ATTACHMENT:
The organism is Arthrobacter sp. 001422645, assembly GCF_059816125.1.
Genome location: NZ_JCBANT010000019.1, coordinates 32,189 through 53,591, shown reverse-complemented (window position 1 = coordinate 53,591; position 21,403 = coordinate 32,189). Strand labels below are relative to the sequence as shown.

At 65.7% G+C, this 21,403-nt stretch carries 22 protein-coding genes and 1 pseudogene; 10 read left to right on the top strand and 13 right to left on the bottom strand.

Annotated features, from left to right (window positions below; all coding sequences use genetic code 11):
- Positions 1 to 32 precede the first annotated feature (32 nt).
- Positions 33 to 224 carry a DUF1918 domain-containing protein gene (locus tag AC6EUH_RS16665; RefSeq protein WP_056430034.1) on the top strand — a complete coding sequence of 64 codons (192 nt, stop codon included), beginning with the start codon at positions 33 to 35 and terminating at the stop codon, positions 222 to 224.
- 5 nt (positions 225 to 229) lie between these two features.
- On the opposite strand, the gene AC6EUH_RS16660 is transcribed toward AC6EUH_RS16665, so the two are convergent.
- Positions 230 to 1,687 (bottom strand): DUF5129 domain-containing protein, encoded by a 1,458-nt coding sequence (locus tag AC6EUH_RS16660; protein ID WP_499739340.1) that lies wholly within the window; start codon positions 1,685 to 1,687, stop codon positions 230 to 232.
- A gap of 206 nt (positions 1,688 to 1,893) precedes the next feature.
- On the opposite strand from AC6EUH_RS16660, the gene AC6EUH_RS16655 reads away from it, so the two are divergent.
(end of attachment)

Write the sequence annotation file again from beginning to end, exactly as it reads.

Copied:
The organism is Arthrobacter sp. 001422645, assembly GCF_059816125.1.
Genome location: NZ_JCBANT010000019.1, coordinates 32,189 through 53,591, shown reverse-complemented (window position 1 = coordinate 53,591; position 21,403 = coordinate 32,189). Strand labels below are relative to the sequence as shown.

At 65.7% G+C, this 21,403-nt stretch carries 22 protein-coding genes and 1 pseudogene; 10 read left to right on the top strand and 13 right to left on the bottom strand.

Annotated features, from left to right (window positions below; all coding sequences use genetic code 11):
- Positions 1 to 32 precede the first annotated feature (32 nt).
- Positions 33 to 224 carry a DUF1918 domain-containing protein gene (locus tag AC6EUH_RS16665; RefSeq protein WP_056430034.1) on the top strand — a complete coding sequence of 64 codons (192 nt, stop codon included), beginning with the start codon at positions 33 to 35 and terminating at the stop codon, positions 222 to 224.
- 5 nt (positions 225 to 229) lie between these two features.
- On the opposite strand, the gene AC6EUH_RS16660 is transcribed toward AC6EUH_RS16665, so the two are convergent.
- Positions 230 to 1,687 (bottom strand): DUF5129 domain-containing protein, encoded by a 1,458-nt coding sequence (locus tag AC6EUH_RS16660; protein ID WP_499739340.1) that lies wholly within the window; start codon positions 1,685 to 1,687, stop codon positions 230 to 232.
- A gap of 206 nt (positions 1,688 to 1,893) precedes the next feature.
- On the opposite strand from AC6EUH_RS16660, the gene AC6EUH_RS16655 reads away from it, so the two are divergent.